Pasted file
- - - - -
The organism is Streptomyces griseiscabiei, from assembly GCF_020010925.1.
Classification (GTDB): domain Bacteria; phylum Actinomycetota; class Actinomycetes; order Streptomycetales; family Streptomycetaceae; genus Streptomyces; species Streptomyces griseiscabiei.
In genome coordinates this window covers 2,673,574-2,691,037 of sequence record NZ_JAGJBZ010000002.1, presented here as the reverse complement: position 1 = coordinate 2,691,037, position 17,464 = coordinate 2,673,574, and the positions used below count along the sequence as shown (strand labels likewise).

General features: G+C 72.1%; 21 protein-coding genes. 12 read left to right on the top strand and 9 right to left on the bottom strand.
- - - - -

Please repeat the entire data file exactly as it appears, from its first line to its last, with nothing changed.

The organism is Streptomyces griseiscabiei, from assembly GCF_020010925.1.
Classification (GTDB): domain Bacteria; phylum Actinomycetota; class Actinomycetes; order Streptomycetales; family Streptomycetaceae; genus Streptomyces; species Streptomyces griseiscabiei.
In genome coordinates this window covers 2,673,574-2,691,037 of sequence record NZ_JAGJBZ010000002.1, presented here as the reverse complement: position 1 = coordinate 2,691,037, position 17,464 = coordinate 2,673,574, and the positions used below count along the sequence as shown (strand labels likewise).

General features: G+C 72.1%; 21 protein-coding genes. 12 read left to right on the top strand and 9 right to left on the bottom strand.